•External clock speed: This is the speed of the front side bus (FSB), which connects the CPU to the Memory Controller Hub (northbridge) on the motherboard. This is usually variable and depends on the CPU you install. In addition, it is determined from the base clock speed of the motherboard. For example, our motherboard's maximum external clock speed (or FSB) is 1333MHz. Simply put, this means that it is transferring four times the amount of data per cycle as compared to the original base clock speed. 333 MHz x 4 = 1,333MHz.
•Internal clock speed: This is the internal speed of the CPU. For this book I purchased the Intel Q8400 CPU that is rated at 2.66GHz. The CPU uses an internal multiplier that is also based off the motherboard base clock. The multiplier for this CPU is 8. The math is as follows: base clock speed x multiplier = internal clock speed. In our example, that would be 333MHz x 8 = 2.66GHz. Our motherboard can support faster CPUs also, for example, the Intel Q9650 that has an internal clock speed of 3.00GHz. This means that it has a multiplier of 9 (3.00GHz / 333MHz = 9). Some motherboards allow for overclocking (not ours), which enables the user to increase the multiplier within the BIOS, thereby increasing the internal clock speed of the CPU. This could possibly cause damage to the system, analogous to blowing the engine of a car when attempting to run a 10 second ¼ mile. So approach overclocking with caution.
Quite often motherboard manufacturers state only the internal and external clock speeds (CPU and FSB); you might need to dig for more information concerning the base clock speed. To make matters more confusing, some manufacturers refer to the FSB as the system bus, but you can tell the difference. Just remember that the FSB is calculated from the base clock of the motherboard. Quite often, it's multiplied by four. Currently, FSBs are between 800MHz and 1600MHz.

However, the external clock speed (FSB) isn't actually a factor for AMD CPUs or newer Intel Core i7 CPUs because they have essentially done away with the FSB. Intel just recently started using the QuickPath Interconnect (QPI) technology in newer motherboards.

32-Bit Versus 64-Bit
The bulk of today's CPUs are 64-bit; it's a type of CPU architecture that incorporates registers that are 64 bits wide. These registers, or temporary storage areas, allow the CPU to work with and process 64-bit data types and provide support for up to one-terabyte of platform address space. 64-bit CPUs have been available for PCs since 2003. Examples of 64-bit CPUs include the AMD Phenom and Intel Duo Core CPUs.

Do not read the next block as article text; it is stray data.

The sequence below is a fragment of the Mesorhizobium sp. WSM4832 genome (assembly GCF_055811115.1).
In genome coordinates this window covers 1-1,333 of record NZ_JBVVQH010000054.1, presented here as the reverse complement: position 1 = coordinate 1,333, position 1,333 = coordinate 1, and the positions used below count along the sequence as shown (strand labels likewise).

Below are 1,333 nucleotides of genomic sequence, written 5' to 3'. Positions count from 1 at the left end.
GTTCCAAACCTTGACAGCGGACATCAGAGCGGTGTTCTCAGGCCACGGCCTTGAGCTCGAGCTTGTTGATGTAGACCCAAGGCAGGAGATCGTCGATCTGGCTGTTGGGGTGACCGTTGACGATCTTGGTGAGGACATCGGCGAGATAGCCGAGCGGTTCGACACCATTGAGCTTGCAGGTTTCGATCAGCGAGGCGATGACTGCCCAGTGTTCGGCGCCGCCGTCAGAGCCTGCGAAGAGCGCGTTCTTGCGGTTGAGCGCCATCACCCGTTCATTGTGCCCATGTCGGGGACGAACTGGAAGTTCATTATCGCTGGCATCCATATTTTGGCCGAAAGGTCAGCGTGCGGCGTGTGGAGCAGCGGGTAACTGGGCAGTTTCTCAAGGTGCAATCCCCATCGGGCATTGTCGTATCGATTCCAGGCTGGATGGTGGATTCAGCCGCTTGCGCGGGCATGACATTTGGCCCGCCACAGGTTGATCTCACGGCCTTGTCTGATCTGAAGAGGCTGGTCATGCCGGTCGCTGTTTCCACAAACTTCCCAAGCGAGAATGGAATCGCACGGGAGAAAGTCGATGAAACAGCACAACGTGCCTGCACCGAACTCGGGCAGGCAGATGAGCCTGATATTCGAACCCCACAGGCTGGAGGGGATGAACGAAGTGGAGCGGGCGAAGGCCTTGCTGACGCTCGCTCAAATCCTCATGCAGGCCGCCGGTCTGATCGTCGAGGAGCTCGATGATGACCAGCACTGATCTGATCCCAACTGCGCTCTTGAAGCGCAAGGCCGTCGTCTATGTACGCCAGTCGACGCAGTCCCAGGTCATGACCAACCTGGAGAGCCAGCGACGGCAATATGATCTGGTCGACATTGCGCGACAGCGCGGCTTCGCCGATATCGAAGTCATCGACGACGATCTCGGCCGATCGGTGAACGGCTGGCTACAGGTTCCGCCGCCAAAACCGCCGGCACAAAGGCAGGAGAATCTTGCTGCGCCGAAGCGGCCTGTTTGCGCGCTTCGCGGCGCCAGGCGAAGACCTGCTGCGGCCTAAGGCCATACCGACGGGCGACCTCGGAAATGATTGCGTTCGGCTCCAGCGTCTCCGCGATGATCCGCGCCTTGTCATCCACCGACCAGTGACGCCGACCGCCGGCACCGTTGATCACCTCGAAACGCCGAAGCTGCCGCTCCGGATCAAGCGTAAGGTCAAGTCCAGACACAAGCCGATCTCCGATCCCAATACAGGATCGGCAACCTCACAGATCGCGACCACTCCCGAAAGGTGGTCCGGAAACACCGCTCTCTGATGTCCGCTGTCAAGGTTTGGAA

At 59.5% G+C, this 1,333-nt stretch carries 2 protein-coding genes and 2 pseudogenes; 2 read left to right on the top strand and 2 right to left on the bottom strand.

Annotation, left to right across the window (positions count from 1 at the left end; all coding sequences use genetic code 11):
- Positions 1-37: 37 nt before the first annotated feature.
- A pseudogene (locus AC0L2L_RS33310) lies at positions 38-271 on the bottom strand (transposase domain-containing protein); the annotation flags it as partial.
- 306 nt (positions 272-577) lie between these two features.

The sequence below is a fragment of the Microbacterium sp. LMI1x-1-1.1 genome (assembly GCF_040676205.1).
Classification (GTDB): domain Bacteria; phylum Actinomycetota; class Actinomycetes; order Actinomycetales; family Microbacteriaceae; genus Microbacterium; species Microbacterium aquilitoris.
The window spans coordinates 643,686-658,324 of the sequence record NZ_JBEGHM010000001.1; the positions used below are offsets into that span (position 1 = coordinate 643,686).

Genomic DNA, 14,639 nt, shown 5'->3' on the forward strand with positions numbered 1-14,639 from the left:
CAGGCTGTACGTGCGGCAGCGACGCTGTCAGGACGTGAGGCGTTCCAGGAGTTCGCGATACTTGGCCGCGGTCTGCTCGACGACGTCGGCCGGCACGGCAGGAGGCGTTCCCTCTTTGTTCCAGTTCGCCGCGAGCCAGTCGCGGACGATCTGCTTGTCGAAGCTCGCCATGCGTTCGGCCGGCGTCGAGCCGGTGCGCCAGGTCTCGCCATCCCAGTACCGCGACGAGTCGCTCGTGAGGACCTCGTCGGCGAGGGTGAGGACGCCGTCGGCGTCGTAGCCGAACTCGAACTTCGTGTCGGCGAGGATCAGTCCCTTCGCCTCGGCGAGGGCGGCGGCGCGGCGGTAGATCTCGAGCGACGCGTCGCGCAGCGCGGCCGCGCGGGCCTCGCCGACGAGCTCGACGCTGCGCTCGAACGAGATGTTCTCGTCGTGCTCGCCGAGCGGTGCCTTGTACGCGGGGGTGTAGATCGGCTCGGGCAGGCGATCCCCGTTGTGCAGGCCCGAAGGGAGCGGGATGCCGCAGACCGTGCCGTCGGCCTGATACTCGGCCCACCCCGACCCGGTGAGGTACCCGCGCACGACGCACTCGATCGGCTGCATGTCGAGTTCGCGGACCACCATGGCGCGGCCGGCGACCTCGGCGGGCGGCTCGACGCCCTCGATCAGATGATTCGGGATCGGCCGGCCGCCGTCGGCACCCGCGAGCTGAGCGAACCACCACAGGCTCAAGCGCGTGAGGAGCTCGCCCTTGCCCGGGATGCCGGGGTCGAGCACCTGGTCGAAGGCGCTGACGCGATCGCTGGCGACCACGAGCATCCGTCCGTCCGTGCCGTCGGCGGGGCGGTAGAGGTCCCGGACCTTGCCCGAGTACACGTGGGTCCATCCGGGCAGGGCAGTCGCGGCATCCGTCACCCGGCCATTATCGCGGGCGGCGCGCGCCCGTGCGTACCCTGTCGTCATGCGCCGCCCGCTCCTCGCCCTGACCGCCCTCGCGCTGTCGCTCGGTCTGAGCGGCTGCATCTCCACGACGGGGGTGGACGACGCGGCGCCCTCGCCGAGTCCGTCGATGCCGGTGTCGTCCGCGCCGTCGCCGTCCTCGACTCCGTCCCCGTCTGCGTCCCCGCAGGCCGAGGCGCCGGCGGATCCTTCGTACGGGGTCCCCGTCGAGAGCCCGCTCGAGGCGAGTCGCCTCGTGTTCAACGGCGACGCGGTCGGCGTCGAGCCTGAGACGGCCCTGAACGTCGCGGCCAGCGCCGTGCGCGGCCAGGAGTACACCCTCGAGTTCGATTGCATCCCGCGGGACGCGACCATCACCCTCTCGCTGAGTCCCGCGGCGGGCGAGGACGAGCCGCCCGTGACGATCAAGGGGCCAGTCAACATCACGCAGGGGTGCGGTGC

The predecessor to the 64-bit CPU was the 32-bit CPU. Intel started developing well-known 32-bit CPUs as early as 1985 with the 386DX CPU (which ran at a whopping 33MHZ!), and AMD did likewise in 1991 with the Am386. A 32-bit CPU can't support nearly as much address space as a 64-bit CPU; 32-bit is limited to 4GB. Most editions of Windows are available in both 32-bit and 64-bit versions.

You will probably still see 32-bit technologies (such as the Pentium 4) in the field; however, due to applications' ever-increasing need for resources, these older CPUs continue to diminish, whereas 64-bit technologies (such as Core 2 Duo) will become more prevalent.

You might hear of the terms x86 and x64. x86 refers to older CPU names that ended in an 86—for example, the 80386 (shortened to just 386), 486, or 586 CPU and so on. Generally, when people use the term x86, they refer to 32-bit CPUs that enable 4GB of address space. x64 (or x86-64) refers to newer 64-bit CPUs that are a superset of the x86 architecture. This technology can run 64-bit software and 32-bit software and can address a maximum of 1TB.

Windows Vista and Windows XP come in 64-bit and 32-bit versions so that users from both generations of computers can run the software efficiently. Windows 2000 Professional was designed for 32-bit CPUs only.

This has been an excerpt from Chapter 3 "The CPU" of the A+ Exam Cram 5th Edition. Pick up your copy today!